'Happy Death Day' review: Fun repetition
On her birthday, Tree (Jessica Rothe) wakes up nearly naked with a hangover in somebody else’s dorm room.
The room’s owner (Israel Broussard) offers his name as a consolation for what seems to be a wild night while she hurries out of the dorm out of fear of being seen with a random geek. Tree makes her way to her sorority’s house, and in the process, rejects an environment advocate’s request for pledges, a suitor’s pleas for an explanation as to why she hasn’t returned his calls, and ignores another girl’s pleasant gesture.
She goes about her day, maltreating her roommate, poking fun at another girl’s diet, and seducing her married professor. By the end of her birthday, she has established herself as a mean girl, one that the world would probably not miss.
It therefore doesn’t come as a big surprise that she eventually gets violently murdered, with each and every person she spent a few minutes with becomes a plausible suspect.
After dying, Tree wakes up again on her birthday, again in the same dorm room, again nearly naked with the room’s owner offering his name as consolation. With an opportunity to solve her own murder, she repeats the day’s events, slowly inching closer to the identity of her killer.
Christopher Landon’s Happy Death Day is a murder mystery by way of the same conceit used by films like Harold Ramis’ Groundhog Day (1993), Duncan Jones’ Source Code (2011) and Doug Liman’s Edge of Tomorrow (2014). The film is helped by the fact that the conceit has been used so many times, it has become open to satire and parody.
Happy Death Day works best when it is conscious of its very own absurdity, when its unfortunate protagonist herself becomes so accustomed to dying, and when it is aware of its own limitations. The film is thoroughly entertaining. It is adamantly a slasher flick, but one that upends its genre’s conventions by literally grounding its pleasures on the pains of repetition.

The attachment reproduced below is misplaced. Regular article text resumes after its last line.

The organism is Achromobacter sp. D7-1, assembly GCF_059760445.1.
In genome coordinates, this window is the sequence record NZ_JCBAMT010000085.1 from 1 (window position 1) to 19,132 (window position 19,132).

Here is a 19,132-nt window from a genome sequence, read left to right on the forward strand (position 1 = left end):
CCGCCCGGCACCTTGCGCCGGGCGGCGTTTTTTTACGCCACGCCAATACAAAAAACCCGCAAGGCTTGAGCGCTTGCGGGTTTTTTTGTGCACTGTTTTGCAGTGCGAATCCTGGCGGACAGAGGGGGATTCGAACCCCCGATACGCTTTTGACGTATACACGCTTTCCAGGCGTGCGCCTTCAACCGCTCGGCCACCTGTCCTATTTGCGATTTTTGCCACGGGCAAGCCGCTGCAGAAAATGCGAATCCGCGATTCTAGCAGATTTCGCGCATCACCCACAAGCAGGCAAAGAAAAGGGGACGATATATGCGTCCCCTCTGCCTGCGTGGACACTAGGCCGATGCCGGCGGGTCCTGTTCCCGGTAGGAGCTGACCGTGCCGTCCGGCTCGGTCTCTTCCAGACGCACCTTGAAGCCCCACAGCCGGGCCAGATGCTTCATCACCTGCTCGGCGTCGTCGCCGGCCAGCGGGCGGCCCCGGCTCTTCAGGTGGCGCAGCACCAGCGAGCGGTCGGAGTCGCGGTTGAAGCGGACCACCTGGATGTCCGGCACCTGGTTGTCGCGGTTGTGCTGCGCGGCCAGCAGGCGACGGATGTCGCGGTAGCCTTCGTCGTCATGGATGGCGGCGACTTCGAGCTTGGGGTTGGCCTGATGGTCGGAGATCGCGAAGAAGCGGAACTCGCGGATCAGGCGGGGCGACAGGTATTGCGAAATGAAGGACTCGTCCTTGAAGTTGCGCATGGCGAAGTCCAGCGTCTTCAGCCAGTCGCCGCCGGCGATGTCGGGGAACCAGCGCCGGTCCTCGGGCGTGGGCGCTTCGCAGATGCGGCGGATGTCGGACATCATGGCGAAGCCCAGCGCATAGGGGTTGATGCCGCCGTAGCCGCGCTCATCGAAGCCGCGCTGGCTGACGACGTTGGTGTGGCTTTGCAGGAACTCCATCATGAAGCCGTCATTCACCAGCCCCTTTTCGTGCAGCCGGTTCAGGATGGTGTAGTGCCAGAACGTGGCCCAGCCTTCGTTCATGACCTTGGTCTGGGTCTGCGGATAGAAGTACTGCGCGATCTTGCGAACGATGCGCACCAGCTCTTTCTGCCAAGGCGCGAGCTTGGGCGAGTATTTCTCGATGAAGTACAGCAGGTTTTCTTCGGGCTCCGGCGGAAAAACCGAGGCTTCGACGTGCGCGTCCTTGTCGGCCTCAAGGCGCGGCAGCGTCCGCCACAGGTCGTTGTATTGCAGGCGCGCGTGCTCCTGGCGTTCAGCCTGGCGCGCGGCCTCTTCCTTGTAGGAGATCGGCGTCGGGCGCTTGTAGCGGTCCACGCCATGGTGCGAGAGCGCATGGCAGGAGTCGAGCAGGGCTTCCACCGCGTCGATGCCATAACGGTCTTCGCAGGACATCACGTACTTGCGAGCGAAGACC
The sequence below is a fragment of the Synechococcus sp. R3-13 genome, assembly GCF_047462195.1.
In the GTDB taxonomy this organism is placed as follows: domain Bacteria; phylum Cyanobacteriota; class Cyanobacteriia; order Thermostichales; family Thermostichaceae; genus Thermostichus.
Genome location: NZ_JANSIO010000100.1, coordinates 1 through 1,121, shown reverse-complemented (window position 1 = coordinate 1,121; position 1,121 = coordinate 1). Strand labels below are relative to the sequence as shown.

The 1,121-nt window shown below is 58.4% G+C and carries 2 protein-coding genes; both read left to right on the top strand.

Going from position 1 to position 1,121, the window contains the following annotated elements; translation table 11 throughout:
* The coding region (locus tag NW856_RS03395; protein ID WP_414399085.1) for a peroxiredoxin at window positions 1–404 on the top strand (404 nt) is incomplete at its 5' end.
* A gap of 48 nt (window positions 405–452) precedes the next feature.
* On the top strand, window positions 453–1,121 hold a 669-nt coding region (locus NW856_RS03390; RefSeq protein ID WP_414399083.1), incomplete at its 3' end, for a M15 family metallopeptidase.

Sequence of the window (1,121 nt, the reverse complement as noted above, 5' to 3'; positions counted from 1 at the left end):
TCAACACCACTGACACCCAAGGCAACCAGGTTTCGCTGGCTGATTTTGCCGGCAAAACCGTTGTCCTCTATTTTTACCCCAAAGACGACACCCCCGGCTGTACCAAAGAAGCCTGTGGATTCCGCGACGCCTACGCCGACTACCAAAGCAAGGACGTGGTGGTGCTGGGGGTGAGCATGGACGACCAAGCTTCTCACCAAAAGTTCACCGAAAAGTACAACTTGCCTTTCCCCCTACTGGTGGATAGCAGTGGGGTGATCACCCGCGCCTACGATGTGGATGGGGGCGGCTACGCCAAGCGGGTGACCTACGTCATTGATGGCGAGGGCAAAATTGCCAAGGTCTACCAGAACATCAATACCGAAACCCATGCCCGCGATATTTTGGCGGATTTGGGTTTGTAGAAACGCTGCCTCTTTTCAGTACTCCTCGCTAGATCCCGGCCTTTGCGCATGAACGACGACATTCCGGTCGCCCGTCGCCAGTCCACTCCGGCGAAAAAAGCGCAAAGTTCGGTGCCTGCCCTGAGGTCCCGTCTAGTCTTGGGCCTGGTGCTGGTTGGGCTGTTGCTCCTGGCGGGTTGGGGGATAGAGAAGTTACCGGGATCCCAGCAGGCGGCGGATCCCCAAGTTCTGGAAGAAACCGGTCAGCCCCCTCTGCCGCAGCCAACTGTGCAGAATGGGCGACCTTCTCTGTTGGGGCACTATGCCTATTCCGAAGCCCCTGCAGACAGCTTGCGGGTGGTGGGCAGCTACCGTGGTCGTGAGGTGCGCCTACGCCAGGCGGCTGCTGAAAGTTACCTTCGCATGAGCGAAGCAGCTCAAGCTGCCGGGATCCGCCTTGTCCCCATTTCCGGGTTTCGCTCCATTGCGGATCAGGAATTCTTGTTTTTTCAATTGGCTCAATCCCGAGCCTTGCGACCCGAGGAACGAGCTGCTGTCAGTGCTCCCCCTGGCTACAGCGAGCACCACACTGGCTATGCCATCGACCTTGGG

Clever but limited gimmick
Repetition however has its many pitfalls.
Happy Death Day suffers from running on the diminishing fumes of a clever but limited gimmick. There is an attempt to cultivate a story, a graduation of Tree’s moral fiber whenever she perishes. However, the film’s ploy still resounds, lessening the chances of whatever ambition it has to be anything more than a novelty act.
Landon aptly avoids being gruesome with the death, perhaps to lessen the misogyny that already is latent in most slasher films and would have been enunciated if the murder victim is the same woman over and over again.
However, Happy Death Day still thrives on genre clichés and stereotypes. Its comedy is rooted on them. Even its resolution is grounded on a fealty to simplistic characterizations and shallow motives.
Still, Happy Death Day mostly succeeds.
It isn’t new. It doesn’t pretend to be. It just makes most of its borrowed ingenuity by being unobtrusively fun as possible. – Rappler.com
Francis Joseph Cruz litigates for a living and writes about cinema for fun. The first Filipino movie he saw in the theaters was Carlo J. Caparas' 'Tirad Pass.' Since then, he’s been on a mission to find better memories with Philippine cinema.